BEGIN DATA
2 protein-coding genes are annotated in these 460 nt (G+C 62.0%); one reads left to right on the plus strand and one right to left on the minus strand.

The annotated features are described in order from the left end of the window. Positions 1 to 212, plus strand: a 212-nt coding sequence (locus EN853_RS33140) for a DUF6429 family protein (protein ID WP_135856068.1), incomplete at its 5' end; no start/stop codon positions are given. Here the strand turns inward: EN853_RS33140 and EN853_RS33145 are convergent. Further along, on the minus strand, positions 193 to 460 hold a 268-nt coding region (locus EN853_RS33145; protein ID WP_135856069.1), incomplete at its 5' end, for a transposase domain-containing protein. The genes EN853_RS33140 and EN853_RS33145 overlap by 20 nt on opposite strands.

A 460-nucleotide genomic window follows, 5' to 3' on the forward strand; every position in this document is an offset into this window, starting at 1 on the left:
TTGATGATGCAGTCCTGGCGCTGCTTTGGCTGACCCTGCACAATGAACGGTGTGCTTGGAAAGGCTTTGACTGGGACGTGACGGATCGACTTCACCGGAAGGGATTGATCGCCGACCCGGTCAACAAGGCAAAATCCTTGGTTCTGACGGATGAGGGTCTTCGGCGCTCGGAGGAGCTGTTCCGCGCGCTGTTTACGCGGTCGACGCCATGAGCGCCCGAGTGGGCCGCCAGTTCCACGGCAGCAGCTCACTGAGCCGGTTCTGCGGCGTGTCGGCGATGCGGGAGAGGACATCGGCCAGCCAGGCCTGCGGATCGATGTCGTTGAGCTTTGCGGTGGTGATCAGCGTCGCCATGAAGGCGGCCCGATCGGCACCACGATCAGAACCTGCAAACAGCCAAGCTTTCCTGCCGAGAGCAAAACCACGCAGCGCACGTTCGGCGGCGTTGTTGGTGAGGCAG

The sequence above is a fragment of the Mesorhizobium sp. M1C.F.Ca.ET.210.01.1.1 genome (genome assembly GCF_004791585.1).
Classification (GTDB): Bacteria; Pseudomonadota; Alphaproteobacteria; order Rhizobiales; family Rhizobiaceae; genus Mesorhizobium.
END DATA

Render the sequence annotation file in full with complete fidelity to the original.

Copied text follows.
2 protein-coding genes are annotated in these 460 nt (G+C 62.0%); one reads left to right on the plus strand and one right to left on the minus strand.

The annotated features are described in order from the left end of the window. Positions 1 to 212, plus strand: a 212-nt coding sequence (locus EN853_RS33140) for a DUF6429 family protein (protein ID WP_135856068.1), incomplete at its 5' end; no start/stop codon positions are given. Here the strand turns inward: EN853_RS33140 and EN853_RS33145 are convergent. Further along, on the minus strand, positions 193 to 460 hold a 268-nt coding region (locus EN853_RS33145; protein ID WP_135856069.1), incomplete at its 5' end, for a transposase domain-containing protein. The genes EN853_RS33140 and EN853_RS33145 overlap by 20 nt on opposite strands.

A 460-nucleotide genomic window follows, 5' to 3' on the forward strand; every position in this document is an offset into this window, starting at 1 on the left:
TTGATGATGCAGTCCTGGCGCTGCTTTGGCTGACCCTGCACAATGAACGGTGTGCTTGGAAAGGCTTTGACTGGGACGTGACGGATCGACTTCACCGGAAGGGATTGATCGCCGACCCGGTCAACAAGGCAAAATCCTTGGTTCTGACGGATGAGGGTCTTCGGCGCTCGGAGGAGCTGTTCCGCGCGCTGTTTACGCGGTCGACGCCATGAGCGCCCGAGTGGGCCGCCAGTTCCACGGCAGCAGCTCACTGAGCCGGTTCTGCGGCGTGTCGGCGATGCGGGAGAGGACATCGGCCAGCCAGGCCTGCGGATCGATGTCGTTGAGCTTTGCGGTGGTGATCAGCGTCGCCATGAAGGCGGCCCGATCGGCACCACGATCAGAACCTGCAAACAGCCAAGCTTTCCTGCCGAGAGCAAAACCACGCAGCGCACGTTCGGCGGCGTTGTTGGTGAGGCAG

The sequence above is a fragment of the Mesorhizobium sp. M1C.F.Ca.ET.210.01.1.1 genome (genome assembly GCF_004791585.1).
Classification (GTDB): Bacteria; Pseudomonadota; Alphaproteobacteria; order Rhizobiales; family Rhizobiaceae; genus Mesorhizobium.